5 things I love about graduate conferences

Dear Readers,

I hope that this post finds you all in good health. Having returned from a graduate conference about a week ago, I have been reflecting on just what it is that I love about them. I have spoken to some graduates who have been told by their supervisors not to go to grad conferences, that they are a waste of time. This attitude, to my mind, reveals both a lack of perspective on the part of certain tenured professors, and something of a disjoint between what a PhD is about and the way we are expected to act as PhD students.

Many academics say that a PhD is preparation and training, not an academic achievement in itself. If this is the case, surely we should be learning how to be a graduate (learning how to learn, perhaps?) rather than learning how to be a full blown academic 100% of the time? To this end, I am going to present a list of the five things I like the most about graduate conferences:

  1. Practice in giving Papers – One of the reasons I really love graduate conferences (something of a truism) is the experience gained in confident presentation of papers. If the graduate student does not get a chance to hone their public speaking in an informal environment, then what happens when they have to give a paper at a big scary conference? Thus, I see the graduate paper presentation as essential training.
  2. Variety – Rather than focusing on very narrow topics, graduate conferences are more likely to feature a theme that draws in a wide variety of grads from many disciplines. We are expected to learn how to inhabit a discipline and learn how to be faithful to it, but this takes practice. Being placed in a situation with students at a similar level to oneself from a variety of backgrounds allows one to expand one’s repertoire, and become more aware of one’s background. Like the traveler away from home, the graduate outside of their discipline becomes aware of how they do it over there, but we don’t do it here (ooh ohh fashion?). This then allows us to become more confident that we understand how we do things differently, and what we can bring to the table.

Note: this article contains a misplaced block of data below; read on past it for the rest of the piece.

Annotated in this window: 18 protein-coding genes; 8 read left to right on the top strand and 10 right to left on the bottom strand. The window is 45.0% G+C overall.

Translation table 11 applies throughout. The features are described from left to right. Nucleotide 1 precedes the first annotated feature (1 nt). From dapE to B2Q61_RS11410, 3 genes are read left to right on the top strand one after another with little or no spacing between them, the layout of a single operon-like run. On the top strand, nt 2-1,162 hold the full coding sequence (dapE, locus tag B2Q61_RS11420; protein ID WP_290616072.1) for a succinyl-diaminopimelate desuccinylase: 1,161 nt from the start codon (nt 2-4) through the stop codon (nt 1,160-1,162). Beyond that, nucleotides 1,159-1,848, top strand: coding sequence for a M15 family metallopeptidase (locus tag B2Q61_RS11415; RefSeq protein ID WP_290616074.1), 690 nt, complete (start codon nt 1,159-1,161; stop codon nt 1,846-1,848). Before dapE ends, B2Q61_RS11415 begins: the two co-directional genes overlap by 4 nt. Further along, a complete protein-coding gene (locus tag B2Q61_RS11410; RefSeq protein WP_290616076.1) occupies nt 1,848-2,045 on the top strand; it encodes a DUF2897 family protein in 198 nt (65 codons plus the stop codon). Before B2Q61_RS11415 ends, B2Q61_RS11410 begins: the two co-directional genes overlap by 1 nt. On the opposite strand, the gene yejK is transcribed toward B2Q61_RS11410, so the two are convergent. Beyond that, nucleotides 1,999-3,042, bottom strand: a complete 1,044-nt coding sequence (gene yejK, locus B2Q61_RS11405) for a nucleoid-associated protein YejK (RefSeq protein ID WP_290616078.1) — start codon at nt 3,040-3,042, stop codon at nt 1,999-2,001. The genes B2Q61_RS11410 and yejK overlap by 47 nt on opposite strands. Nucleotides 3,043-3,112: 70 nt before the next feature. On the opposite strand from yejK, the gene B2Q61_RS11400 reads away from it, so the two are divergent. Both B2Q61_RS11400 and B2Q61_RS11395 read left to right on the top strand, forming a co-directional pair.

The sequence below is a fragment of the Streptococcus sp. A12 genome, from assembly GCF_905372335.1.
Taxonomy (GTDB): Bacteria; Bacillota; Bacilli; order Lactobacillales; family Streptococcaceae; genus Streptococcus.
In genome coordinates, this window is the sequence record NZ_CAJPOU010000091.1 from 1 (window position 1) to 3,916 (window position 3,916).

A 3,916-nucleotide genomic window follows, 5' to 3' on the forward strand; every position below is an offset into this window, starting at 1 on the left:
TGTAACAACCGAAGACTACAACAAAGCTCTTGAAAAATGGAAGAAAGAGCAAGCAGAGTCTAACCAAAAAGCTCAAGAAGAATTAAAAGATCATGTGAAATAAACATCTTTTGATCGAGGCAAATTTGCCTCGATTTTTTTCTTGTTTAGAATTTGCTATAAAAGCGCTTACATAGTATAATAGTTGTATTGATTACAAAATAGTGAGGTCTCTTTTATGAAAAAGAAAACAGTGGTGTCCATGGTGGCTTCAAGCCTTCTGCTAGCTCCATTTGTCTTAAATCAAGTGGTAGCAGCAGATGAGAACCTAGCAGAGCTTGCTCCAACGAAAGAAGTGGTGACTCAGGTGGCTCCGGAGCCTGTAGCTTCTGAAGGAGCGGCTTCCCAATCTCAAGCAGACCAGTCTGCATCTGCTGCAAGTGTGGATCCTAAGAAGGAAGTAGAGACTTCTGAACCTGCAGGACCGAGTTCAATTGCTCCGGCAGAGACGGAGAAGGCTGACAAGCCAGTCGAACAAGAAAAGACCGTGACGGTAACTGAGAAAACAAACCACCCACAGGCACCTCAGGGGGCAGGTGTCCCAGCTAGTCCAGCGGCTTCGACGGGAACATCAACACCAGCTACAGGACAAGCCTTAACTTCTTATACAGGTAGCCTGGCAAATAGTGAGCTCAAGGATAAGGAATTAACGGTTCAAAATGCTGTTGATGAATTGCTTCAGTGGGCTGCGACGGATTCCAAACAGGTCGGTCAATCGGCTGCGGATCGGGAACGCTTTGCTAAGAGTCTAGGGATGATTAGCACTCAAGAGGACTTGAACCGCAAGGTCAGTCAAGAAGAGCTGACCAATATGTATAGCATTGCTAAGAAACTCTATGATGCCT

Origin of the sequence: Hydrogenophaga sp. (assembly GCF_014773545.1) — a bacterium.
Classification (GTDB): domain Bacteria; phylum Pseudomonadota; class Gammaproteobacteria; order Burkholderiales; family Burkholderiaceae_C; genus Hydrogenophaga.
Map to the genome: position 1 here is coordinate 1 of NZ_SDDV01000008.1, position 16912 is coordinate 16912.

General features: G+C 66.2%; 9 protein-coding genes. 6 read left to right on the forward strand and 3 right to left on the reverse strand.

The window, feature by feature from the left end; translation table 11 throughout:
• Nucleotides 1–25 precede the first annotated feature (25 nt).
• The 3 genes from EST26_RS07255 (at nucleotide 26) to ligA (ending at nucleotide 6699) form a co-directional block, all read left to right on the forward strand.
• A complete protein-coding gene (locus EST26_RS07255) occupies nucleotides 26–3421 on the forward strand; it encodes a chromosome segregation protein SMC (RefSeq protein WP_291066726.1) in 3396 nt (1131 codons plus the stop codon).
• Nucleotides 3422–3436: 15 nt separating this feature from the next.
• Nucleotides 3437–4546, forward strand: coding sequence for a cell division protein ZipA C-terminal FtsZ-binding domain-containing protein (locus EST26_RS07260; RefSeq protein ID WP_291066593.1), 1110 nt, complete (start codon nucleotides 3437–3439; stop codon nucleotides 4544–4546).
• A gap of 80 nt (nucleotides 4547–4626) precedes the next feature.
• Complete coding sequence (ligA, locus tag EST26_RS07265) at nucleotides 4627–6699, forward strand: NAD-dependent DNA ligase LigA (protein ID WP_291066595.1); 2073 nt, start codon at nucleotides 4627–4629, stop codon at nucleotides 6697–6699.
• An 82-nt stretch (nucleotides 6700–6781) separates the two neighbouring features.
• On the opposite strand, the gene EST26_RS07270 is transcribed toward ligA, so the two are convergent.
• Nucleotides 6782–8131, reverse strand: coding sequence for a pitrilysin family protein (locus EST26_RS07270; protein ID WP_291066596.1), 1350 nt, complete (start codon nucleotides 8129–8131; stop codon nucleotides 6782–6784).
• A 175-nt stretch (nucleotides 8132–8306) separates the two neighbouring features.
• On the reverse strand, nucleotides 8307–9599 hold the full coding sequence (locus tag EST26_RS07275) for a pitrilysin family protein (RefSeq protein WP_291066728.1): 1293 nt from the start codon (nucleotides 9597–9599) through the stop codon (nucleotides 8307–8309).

3. Making Friends – I distinguish this clearly from networking, because the two are not synonymous. As a graduate (especially a young graduate), one needs the opportunity to meet the people who will be the colleagues and friends of the future. International grad conferences are particularly fun, since you meet students from all over the world.
  4. Keynote Speakers – As graduate students, we learn by mimesis, and by example (like the babies of the academic world that we are, we have the ability to learn and discover, but lack the framework of a fully mature academic). Watching the plenary/keynote talks at a graduate conference takes on a new meaning, because the professors attending are inspirational as well as interesting. Students can talk to experienced and often well known figures of academia, and have a chance to chat to them formally and informally. Better still, graduate conferences are a great chance to compare notes with other graduates about what was good/bad about the presentation style of the speaker.
  5. Benchmarking – Although this sounds mercenary, going to graduate conferences gives one a good chance to see where other students at a similar level stand. I generally discover that I admire my peers and think that they are all smart, charismatic and capable. At the same time, talking to others at your level and swapping stories helps to teach that every PhD student has the same problems to deal with, and wants to get out and talk shop. It is fun, perspective building and educational.

Feel free to disagree, but I love graduate conferences! Well…I love all conferences, but graduate conferences in particular. Naturally it is politic to be present at some big name conferences and get noticed within your discipline, but there is a lot to be said for balance.

Best Wishes,

James

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